By Scott Libin, RTDNA Ethics Committee Chair
Some forms of advertising look so much like news, you might not even notice the difference.
And that's a problem.
That's why RTDNA's Board of Directors this month unanimously voted to adopt and to publish new guidelines on what has come to be called "native advertising." The term refers to content that resembles journalism — but isn't. In fact, that resemblance is what makes native advertising so valuable and so dangerous.
It's valuable because businesses can get their messages published amid actual journalism, not off to the side, down at the bottom or otherwise segregated from news content. They pay handsomely for that.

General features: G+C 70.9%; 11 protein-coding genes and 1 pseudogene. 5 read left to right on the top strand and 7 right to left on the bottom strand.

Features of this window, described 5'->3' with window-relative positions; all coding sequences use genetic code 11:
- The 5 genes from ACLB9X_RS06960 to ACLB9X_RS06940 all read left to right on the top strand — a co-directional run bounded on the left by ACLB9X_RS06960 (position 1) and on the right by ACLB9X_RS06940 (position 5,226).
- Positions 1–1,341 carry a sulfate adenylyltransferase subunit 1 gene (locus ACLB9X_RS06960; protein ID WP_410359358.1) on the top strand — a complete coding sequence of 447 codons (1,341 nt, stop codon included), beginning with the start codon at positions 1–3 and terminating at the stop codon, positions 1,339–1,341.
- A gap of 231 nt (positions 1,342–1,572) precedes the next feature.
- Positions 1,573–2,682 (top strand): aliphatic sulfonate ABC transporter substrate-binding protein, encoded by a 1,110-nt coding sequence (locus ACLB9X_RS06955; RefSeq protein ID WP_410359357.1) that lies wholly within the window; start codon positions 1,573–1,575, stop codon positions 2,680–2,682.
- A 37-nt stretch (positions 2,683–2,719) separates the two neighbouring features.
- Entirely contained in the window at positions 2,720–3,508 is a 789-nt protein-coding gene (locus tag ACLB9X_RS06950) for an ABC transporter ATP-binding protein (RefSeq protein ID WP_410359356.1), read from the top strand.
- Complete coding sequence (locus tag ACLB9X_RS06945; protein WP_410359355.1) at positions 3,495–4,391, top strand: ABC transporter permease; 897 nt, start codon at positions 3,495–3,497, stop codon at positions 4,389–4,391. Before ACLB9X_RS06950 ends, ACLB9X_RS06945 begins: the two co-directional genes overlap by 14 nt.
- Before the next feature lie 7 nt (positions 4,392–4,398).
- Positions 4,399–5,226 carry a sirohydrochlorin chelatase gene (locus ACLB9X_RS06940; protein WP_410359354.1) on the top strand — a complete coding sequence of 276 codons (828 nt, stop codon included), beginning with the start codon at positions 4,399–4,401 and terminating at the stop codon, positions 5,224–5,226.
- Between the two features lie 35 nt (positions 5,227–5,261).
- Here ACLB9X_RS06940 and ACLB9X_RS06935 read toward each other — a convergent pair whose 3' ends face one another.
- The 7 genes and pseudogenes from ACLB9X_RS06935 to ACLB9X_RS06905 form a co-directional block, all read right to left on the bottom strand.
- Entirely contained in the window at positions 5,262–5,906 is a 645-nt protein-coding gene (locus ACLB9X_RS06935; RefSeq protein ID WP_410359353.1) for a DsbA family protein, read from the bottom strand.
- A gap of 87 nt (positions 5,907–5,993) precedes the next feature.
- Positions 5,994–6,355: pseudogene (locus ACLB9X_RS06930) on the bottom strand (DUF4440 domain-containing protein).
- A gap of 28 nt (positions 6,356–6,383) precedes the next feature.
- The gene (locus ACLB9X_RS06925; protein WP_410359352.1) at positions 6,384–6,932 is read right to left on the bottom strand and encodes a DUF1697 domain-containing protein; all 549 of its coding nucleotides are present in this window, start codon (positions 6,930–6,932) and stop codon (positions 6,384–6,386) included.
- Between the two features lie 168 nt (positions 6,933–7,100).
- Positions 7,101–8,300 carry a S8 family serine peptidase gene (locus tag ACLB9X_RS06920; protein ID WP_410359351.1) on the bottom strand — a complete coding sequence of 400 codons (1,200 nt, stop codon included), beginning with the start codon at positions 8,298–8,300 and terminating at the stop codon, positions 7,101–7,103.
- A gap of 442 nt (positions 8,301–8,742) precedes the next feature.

It's dangerous because readers, viewers and listeners can mistake native advertising for news. They can infer that it was produced with their best interests in mind — when in fact it was produced to serve the interests of someone who wrote the site, station or publication a large check.
Like most of the profound, provocative challenges facing journalism these days, native advertising is too complex to confront with a simplistic, black-or-white, always-or-never approach.
Journalists and news organizations should consider a range of alternatives, think critically about native advertising and decide how, if at all, they will handle it. We hope RTDNA's new guidelines will help.
In addition to our Code of Ethics, RTDNA offers a growing collection of coverage guidelines to assist your newsroom in weighing ethical issues in different situations.
Does your news product, on-air or online, include native advertising? Do you have a policy for its use? Let us know in the comments below.